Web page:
For whatever reason, cyber bullying has been in the news over the past couple of months. There was the recent case in the US where mother Lori Drew was found guilty, and then had her conviction overturned, as being complicit in the suicide of 13 year old Megan Meier.In Australia, there was the case of a 14 year old Geelong schoolgirl who also committed suicide after reading comments about herself on the internet.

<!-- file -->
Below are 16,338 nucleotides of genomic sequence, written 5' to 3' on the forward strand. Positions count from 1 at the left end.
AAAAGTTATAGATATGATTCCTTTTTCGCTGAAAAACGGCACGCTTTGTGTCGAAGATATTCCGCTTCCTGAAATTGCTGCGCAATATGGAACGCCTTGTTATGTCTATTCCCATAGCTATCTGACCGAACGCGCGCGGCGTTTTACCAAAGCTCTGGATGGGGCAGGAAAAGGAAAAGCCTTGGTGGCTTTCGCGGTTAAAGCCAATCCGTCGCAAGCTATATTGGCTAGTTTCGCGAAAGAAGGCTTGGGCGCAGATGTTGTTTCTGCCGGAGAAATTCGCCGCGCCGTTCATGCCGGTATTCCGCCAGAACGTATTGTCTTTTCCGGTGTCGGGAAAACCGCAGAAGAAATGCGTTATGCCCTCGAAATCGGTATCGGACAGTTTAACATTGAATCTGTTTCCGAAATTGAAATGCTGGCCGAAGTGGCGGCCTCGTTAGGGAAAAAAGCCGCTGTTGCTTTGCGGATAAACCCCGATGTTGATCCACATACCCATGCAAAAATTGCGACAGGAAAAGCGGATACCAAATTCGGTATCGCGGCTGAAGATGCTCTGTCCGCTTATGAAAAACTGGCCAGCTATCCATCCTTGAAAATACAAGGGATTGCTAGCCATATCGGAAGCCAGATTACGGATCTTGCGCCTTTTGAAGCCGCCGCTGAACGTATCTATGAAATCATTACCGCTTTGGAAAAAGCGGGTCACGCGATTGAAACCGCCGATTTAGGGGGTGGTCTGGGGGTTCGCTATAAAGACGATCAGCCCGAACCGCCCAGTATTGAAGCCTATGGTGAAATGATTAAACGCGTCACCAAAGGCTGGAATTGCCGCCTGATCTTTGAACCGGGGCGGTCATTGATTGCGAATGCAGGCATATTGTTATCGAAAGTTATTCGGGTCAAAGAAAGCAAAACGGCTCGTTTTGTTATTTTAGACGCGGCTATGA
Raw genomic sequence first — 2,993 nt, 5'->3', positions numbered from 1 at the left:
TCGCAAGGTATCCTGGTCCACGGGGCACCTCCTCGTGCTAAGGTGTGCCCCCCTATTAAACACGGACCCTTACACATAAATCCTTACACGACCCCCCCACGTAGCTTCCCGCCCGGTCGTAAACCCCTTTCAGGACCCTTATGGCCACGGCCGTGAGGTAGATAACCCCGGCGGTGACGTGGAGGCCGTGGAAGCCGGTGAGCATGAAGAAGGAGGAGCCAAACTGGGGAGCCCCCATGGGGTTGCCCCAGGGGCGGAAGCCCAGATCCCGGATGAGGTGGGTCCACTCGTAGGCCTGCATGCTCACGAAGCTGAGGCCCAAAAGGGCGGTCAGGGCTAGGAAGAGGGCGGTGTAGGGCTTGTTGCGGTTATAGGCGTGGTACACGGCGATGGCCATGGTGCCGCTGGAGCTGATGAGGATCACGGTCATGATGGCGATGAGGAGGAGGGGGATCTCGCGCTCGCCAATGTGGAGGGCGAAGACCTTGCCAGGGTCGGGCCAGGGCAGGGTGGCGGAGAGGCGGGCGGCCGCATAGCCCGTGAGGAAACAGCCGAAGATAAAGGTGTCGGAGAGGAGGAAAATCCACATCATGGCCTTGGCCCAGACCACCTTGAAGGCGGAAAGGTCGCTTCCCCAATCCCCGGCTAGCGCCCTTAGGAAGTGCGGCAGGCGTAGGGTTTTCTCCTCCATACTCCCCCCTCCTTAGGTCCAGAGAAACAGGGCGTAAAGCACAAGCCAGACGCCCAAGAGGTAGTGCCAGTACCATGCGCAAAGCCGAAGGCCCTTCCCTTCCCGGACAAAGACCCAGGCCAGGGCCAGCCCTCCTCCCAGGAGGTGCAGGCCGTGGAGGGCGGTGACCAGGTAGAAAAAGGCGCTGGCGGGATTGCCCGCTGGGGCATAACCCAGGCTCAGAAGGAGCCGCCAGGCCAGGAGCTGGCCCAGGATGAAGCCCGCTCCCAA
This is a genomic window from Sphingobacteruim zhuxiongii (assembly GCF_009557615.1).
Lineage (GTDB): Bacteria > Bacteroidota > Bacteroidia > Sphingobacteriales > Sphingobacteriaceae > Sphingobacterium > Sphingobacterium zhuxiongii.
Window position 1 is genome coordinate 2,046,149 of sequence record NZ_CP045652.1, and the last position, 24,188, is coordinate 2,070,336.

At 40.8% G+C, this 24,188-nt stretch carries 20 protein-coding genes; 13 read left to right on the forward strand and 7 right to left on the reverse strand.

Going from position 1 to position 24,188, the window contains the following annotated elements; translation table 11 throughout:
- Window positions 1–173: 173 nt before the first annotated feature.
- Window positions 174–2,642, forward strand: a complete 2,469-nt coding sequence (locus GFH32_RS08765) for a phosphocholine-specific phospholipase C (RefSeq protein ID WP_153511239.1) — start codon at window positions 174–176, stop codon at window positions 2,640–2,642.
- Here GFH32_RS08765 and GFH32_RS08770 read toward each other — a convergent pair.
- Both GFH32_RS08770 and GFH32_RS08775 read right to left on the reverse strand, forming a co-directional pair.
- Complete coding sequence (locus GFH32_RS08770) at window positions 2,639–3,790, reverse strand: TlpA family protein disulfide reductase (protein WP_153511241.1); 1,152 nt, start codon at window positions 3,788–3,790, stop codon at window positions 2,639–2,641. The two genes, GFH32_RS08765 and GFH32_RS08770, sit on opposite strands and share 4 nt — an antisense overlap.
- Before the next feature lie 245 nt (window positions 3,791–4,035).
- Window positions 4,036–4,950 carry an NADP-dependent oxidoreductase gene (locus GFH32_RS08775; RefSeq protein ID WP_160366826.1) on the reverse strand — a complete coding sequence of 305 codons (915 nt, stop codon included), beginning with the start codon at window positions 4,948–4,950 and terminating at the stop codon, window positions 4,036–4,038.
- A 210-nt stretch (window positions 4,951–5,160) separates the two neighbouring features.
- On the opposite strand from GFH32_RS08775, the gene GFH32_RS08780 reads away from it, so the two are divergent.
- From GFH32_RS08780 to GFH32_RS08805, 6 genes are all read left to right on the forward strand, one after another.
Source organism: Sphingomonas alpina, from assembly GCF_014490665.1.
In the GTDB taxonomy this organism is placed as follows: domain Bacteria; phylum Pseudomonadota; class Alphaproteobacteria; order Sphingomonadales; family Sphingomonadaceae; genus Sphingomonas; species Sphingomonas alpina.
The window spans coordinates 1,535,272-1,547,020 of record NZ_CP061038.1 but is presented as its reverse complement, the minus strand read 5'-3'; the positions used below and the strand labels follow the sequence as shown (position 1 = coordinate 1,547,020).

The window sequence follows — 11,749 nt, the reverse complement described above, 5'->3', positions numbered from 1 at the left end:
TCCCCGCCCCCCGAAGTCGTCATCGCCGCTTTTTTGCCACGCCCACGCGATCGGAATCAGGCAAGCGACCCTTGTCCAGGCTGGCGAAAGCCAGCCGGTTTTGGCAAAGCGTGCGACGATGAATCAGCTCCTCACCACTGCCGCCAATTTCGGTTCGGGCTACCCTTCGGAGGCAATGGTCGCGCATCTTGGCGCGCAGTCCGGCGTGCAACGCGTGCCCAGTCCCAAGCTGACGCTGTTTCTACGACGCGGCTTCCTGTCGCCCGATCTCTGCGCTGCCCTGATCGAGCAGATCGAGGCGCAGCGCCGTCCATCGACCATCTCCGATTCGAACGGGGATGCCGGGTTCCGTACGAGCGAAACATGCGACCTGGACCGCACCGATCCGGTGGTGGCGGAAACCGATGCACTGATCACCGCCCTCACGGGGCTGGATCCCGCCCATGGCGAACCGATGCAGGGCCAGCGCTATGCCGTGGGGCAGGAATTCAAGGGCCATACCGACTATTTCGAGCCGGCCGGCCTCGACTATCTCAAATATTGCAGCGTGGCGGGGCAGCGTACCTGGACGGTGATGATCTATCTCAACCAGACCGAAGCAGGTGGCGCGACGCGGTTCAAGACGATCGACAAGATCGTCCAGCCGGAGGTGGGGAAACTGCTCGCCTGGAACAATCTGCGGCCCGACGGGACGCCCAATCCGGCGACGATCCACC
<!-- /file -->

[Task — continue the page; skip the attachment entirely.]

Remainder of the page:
Then there has been a couple of segments on Channel 9 and Channel 7 current affairs shows, as well as plenty of copy being written in the daily newspapers. So it is of no surprise that this uniquely 21st century problem is finally getting some money thrown at it by the Federal Government, with Education Minister Julia Gillard announcing yesterday that $3 million will be spent on whether existing cyber-bullying programs work. It will be interesting to see how affective these programs have been. The problem with cyber bullying, is that unless the police cyber crime division becomes involved, it is very hard for Joe Public to find out who the bully is – especially if it is anonymous. It seems that what teachers and government agencies rely on is appealing to peoples’ better natures, and/or getting victims to either tell somebody about it, or delete the offending text/post (or get it deleted by moderators). A full-on strategy that brings bullies to account might be a lot harder due to the nature of the medium – unless you are a master of tracing IP accounts to their source, then your options are pretty limited at getting to the bottom of who is doing what to whom. I for one, hope this money is well spent, so this blight on the tech sector can be kicked to touch once and for all.